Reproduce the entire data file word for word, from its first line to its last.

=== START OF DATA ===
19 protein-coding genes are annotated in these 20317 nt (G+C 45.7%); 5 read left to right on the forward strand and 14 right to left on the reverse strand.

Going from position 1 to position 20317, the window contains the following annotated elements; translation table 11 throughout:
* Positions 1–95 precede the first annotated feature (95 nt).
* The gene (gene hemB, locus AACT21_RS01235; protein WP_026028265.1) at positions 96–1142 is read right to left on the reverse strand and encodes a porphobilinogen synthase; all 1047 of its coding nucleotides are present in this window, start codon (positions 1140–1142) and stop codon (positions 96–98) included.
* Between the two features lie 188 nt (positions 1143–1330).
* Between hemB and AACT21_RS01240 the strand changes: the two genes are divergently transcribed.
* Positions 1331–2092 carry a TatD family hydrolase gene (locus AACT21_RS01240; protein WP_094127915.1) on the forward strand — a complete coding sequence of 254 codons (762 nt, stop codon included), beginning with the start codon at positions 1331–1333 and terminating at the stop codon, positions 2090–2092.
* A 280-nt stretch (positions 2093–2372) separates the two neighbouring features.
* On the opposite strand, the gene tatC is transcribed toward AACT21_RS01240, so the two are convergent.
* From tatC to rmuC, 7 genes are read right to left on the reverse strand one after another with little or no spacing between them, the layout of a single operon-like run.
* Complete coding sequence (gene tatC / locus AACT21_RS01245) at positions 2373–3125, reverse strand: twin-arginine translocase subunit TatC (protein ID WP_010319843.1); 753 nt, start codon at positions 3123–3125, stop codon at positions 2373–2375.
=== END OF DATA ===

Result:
19 protein-coding genes are annotated in these 20317 nt (G+C 45.7%); 5 read left to right on the forward strand and 14 right to left on the reverse strand.

Going from position 1 to position 20317, the window contains the following annotated elements; translation table 11 throughout:
* Positions 1–95 precede the first annotated feature (95 nt).
* The gene (gene hemB, locus AACT21_RS01235; protein WP_026028265.1) at positions 96–1142 is read right to left on the reverse strand and encodes a porphobilinogen synthase; all 1047 of its coding nucleotides are present in this window, start codon (positions 1140–1142) and stop codon (positions 96–98) included.
* Between the two features lie 188 nt (positions 1143–1330).
* Between hemB and AACT21_RS01240 the strand changes: the two genes are divergently transcribed.
* Positions 1331–2092 carry a TatD family hydrolase gene (locus AACT21_RS01240; protein WP_094127915.1) on the forward strand — a complete coding sequence of 254 codons (762 nt, stop codon included), beginning with the start codon at positions 1331–1333 and terminating at the stop codon, positions 2090–2092.
* A 280-nt stretch (positions 2093–2372) separates the two neighbouring features.
* On the opposite strand, the gene tatC is transcribed toward AACT21_RS01240, so the two are convergent.
* From tatC to rmuC, 7 genes are read right to left on the reverse strand one after another with little or no spacing between them, the layout of a single operon-like run.
* Complete coding sequence (gene tatC / locus AACT21_RS01245) at positions 2373–3125, reverse strand: twin-arginine translocase subunit TatC (protein ID WP_010319843.1); 753 nt, start codon at positions 3123–3125, stop codon at positions 2373–2375.